Building Muscle Density

Brandon Ray's strategy for building thick, rock-hard muscle
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One of the main questions I’m asked is how I’ve been able to get such a dense look with my physique.

Recently I joined a new gym, Powerhouse Gym in Burbank, CA. It’s straight-up old school and has just the right amount of equipment so you’re not overwhelmed, yet all of the perfect equipment for a bodybuilder. I joined this gym because the dumbbells go up to 200 pounds and still increase in increments of 5 pounds.

So now that I have access to these heavy-ass dumbbells, I thought I might as well put them to use. On chest day I warmed up with my typical pec-deck movement to get a good stretch in the pecs and front delts, warm up my rotator cuf, and put some blood in my pecs. Then I was of to the dumbbell rack for some flat-bench dumbbells.

Okay, because I was anxious to go as high as I could, I didn’t go to failure on my sets leading to the heaviest weight. I started with 75s. Normally I’ll do 20 reps, but I stopped at 10. Then I went up to 100s and did only 8, where I still would have done 
around 20 reps in the 
past. So basically,
 every set was just 
enough to stimulate 
but not annihilate my 
chest. Now normally,
160 pounds would
be the highest I
would go for 8–10
reps, but I blew past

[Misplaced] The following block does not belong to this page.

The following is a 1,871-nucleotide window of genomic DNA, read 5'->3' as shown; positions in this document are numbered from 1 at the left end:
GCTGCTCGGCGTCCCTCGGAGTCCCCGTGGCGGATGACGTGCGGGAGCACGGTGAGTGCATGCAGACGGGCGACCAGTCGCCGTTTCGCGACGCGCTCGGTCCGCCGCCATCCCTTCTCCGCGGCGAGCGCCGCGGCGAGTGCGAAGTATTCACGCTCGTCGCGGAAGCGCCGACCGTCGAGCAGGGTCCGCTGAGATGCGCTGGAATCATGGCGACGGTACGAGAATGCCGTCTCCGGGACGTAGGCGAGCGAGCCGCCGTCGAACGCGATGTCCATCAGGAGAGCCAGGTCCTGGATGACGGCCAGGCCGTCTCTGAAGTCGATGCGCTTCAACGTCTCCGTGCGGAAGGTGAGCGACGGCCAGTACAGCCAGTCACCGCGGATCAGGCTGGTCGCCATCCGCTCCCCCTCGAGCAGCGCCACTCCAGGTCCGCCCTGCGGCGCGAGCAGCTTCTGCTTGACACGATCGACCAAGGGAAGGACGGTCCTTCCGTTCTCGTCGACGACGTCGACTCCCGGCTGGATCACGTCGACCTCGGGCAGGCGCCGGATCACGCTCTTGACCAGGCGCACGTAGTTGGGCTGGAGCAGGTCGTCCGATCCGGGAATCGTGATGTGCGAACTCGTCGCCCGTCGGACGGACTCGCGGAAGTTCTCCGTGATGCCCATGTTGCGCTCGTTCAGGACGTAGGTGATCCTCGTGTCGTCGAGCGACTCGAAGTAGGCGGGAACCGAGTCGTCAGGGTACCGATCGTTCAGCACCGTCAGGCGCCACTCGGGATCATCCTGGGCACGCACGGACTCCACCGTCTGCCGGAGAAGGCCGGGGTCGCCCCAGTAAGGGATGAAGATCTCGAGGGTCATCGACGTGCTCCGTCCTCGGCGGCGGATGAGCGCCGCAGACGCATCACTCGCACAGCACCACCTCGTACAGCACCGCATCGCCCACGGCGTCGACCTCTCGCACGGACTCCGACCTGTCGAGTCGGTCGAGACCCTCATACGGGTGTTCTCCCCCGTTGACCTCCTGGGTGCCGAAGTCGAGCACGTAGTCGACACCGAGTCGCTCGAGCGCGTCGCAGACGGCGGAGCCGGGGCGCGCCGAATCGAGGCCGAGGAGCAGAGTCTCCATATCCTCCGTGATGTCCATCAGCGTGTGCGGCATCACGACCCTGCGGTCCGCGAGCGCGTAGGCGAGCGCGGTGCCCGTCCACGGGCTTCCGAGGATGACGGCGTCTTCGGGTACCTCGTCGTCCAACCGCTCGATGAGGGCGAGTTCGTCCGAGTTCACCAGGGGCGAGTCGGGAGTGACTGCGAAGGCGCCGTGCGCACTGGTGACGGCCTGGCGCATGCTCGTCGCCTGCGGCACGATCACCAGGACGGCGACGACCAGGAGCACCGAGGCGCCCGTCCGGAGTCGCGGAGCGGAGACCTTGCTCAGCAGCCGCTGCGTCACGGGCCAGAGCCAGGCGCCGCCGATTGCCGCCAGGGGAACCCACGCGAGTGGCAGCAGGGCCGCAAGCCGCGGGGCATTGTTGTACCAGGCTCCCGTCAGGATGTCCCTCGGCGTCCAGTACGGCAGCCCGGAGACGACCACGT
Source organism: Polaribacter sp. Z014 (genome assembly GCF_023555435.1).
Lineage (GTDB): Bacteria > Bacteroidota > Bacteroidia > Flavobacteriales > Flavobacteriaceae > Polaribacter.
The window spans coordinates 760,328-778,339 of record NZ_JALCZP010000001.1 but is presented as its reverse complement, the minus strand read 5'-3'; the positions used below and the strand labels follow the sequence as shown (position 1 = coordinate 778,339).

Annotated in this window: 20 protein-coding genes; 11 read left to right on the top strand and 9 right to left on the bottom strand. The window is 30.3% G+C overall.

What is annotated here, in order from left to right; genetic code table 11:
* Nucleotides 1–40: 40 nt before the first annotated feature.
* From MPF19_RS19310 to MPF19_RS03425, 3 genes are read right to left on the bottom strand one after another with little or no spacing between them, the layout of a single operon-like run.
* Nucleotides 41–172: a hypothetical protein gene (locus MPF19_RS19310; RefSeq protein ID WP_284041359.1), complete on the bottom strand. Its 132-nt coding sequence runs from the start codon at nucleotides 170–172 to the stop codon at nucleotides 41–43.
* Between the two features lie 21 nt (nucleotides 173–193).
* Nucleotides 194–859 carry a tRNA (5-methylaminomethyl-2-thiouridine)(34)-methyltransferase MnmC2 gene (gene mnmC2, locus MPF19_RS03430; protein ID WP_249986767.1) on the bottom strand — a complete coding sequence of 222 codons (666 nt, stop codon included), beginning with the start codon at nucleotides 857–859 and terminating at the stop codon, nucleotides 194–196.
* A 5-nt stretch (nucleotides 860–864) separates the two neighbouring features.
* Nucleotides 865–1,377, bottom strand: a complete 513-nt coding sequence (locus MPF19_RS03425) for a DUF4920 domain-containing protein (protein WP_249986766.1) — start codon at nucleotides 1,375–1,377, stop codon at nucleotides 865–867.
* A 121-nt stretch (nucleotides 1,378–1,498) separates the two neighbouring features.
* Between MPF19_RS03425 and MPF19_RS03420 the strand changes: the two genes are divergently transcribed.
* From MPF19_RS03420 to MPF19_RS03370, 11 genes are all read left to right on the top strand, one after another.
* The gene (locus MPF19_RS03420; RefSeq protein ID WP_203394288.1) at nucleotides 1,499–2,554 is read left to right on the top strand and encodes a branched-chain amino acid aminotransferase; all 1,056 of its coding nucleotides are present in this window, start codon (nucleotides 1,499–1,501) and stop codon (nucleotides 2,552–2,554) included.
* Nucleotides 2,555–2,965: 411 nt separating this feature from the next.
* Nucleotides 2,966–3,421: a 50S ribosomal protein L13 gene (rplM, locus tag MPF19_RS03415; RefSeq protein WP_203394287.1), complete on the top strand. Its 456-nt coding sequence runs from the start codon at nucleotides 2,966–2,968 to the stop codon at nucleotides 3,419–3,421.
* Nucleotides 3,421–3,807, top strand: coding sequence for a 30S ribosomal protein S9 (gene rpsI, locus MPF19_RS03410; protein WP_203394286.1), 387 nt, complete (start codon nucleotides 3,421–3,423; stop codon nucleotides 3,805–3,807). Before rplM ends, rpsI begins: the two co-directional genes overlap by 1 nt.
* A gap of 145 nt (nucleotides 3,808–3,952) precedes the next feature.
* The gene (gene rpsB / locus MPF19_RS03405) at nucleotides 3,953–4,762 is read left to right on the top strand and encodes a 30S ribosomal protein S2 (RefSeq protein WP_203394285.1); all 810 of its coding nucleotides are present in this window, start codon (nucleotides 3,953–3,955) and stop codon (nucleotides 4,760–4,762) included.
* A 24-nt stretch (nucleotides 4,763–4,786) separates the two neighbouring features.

that because I had a 
lot left in my chest.
 I went to the 180s.
 Let me tell you,
it felt like I was 
holding a mini bus 
in each hand.

I was able to crank out 5 reps with perfect form with a spot for the 6th rep. I used this same method on my next exercise, incline presses on the Smith Machine. I did not go over 10 reps even on my first set of 135 pounds. Eventually, I made it up to 455 for 5 reps while screaming like a Thundercat with the Sword of Omen.

The next day my chest felt like it took a thousand punches but looked like it could stop a bullet. I thought of the great philosopher Ronnie Coleman who once said, “Everyone wants to be a bodybuilder but nobody wants to lift no heavy-ass weight.”

I had legs the day after chest, and applied this same training principle and rep range—don’t burn out so that you can put your all into the heaviest weight for 5–6 reps. Of course, a spotter is beneficial for this training method because you should choose a weight that will look back at you and call you a punk ass. You should choose a weight that you will stare at like you’re looking out of a plane and about to do a parachute jump. Grab that weight and try your best to get 5 reps with perfect form and a full range of motion.

I started this training method a month ago. My density grew exponentially. I broke past a plateau that I didn’t even realize I was sitting at and experienced new growth.

It is very important to maintain strict form when training heavier with a shorter rep range in order to not only develop muscle mass but also to prevent injury. A lot more is required from your joints and tendons, so I added glucosamine and hyaluronic acid to help lubricate them.

As the seasons change and the weather starts getting cold, it’s time to start massing up. Try this training method of not burning out until your last set with the heaviest weight and you will definitely make gains and won’t even fit through the door sideways!

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